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When I was in my early 20s and working as an assistant in the newsroom of the local paper, the editor tossed me an assignment late one afternoon. Not an assistant assignment. It was a reporting assignment. I was instantly pumped and petrified.

It was a few weeks before Christmas, and he wanted me to go to the city's holiday light display on the downtown square and report on what was going on -- a basic roundup of the festivities offered for the season. Easy, right?

But my paranoid mind focused on the fact that this was my very first writing assignment. I worried that if I turned in a lousy article, I'd be fetching Cokes for busy editors and typing obituaries for the rest of my career.

I walked to the town square armed with a notebook and a tiny recorder with a miniature cassette tape inside. I had my thumb on the "record" button as if it was a trigger. I was ultra-serious and so anxious. You would've thought I was about to cover the first moon landing in person.

I walked around under a canopy of twinkling lights, making descriptive notes and listing the activities going on around me. My editor had said I should interview someone, so I asked the guy driving the holiday horse and carriage. Finding it impossible to scribble notes while asking questions during a bumpy carriage ride, I pulled out the tape recorder and pressed record.

After climbing down out of the carriage and thanking the driver, I rushed back to the newsroom to write the story and get my first official byline. I pressed "play" on the tape recorder and panicked when I could barely make out any of the words. What I heard was a jumble of the holiday music mixed with the loud "jing-jing-jing" of the jingle bells strapped to the horses. But the most distinctive sounds drowning out the words were the loud "clop, clop, clop" of horse hooves.

I dropped my head into my hands as if I'd just blown my chance at the Pulitzer Prize. But there was no way I was missing my first deadline, so I wrote the story using the few details I'd written down and then relied on memory to incorporate the interview. I turned in the story, and the editor said it was fine. I lived to write another day.

That first experience taught me something important about writing. Notes and recordings are helpful, but it's also important to simply be in the moment so you can help readers get a truer sense of the experience.

Fast forward about 25 years and here I am, filing another short report about an experience that has become a sign of the times -- a trip through a drive-through covid-19 testing site.

My family has been so careful since this pandemic began, but last week we got a call saying that a close friend we'd seen had tested positive. She had no symptoms. Felt just fine. But there it was -- a clear example of why and how a virus like this can spread so far and so fast.

When I first got that call, I felt something turn over in the pit of my stomach as dread mixed with fear. What if my parents had it? What if one of the kids got really sick? Suddenly the thing we'd spent months hearing about on the news had walked into our home. We all had to be tested.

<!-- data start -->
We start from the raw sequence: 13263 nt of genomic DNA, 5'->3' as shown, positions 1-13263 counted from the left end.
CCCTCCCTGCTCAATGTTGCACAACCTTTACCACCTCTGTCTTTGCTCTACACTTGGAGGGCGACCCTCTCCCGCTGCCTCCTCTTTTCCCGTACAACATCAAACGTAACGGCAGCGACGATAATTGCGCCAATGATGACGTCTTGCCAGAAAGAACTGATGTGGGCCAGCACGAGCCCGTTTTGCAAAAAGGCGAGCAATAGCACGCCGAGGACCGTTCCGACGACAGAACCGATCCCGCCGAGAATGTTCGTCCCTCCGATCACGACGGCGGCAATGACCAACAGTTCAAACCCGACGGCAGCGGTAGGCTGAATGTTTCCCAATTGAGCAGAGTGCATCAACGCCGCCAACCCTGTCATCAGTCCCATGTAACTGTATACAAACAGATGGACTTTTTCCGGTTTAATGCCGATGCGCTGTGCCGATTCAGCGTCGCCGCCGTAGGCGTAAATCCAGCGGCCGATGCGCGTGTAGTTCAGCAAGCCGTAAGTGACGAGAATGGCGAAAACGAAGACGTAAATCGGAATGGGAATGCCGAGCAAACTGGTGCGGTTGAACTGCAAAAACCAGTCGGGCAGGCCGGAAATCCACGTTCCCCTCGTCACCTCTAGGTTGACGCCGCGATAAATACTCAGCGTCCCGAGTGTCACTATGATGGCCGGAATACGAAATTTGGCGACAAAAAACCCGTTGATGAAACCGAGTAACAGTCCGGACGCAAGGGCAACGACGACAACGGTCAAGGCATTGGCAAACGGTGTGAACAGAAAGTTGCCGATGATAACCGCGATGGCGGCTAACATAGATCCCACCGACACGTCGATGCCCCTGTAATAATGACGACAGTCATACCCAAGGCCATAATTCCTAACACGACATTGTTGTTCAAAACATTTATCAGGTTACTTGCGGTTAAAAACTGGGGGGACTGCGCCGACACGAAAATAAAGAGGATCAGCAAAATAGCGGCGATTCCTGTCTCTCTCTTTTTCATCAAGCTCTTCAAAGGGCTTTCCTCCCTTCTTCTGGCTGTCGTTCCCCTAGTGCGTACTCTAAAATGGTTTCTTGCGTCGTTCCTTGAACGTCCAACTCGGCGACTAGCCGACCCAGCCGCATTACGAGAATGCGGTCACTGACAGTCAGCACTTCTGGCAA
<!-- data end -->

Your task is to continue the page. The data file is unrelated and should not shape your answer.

Arranging for the test wasn't easy. On my first try calling a local covid hotline, I was told that, because we had no symptoms, we couldn't get a test -- a barrier that seemed crazy since our friend also had zero symptoms and tested positive anyway. But then our family doctor stepped in and ordered the tests, and the next morning we loaded up three kids and two senior citizens and headed for the drive-through testing site.

I hope you won't need to be tested, but if you do, here's what it was like: We pulled into a circle drive near the medical clinic where a team of nice people in what looked like Hazmat suits greeted us. We put the car in park, engine still running, and answered their questions. Then they pulled out their infamous swabs and went to work.

Because I know myself, I closed my eyes as they reached for the swab, deciding it was best not to see the thing that was about to enter my face. I concentrated on my breathing and held very still. Thankfully, the test we had wasn't the one that travels roughly two miles up into your sinuses. In fact, I didn't think it was bad at all. Each nostril took about 15 seconds to test and involved a little swab swirling, which tickled in a weird way. But painful? No, not in my humble opinion (and I'm generally a real weenie, who once passed out after getting my finger pricked.)

Then we went home and waited for what felt like an eternity but, in reality, was four days. I've heard reports from others who waited more than 10 days for an answer, which must've been maddening.

The test results? Negative. All of us. Thank God, I breathed. It was the most positive "negative" I've ever received.

And now we must be even more careful because a negative test result is only good for a day, and a vaccine is still months away. Until then, I hope that if you need a test one day, you won't worry too much because if a wimpy writer like me can handle it, then you can, too. And I hope that you and the people you love will get positive news about a test result of negative. Stay safe out there, friends.

Gwen Rockwood is a syndicated freelance columnist. Email her at [email protected] Her book is available on Amazon.

Gwen Rockwood is a syndicated freelance columnist. Email her at [email protected] Her book is available on Amazon.

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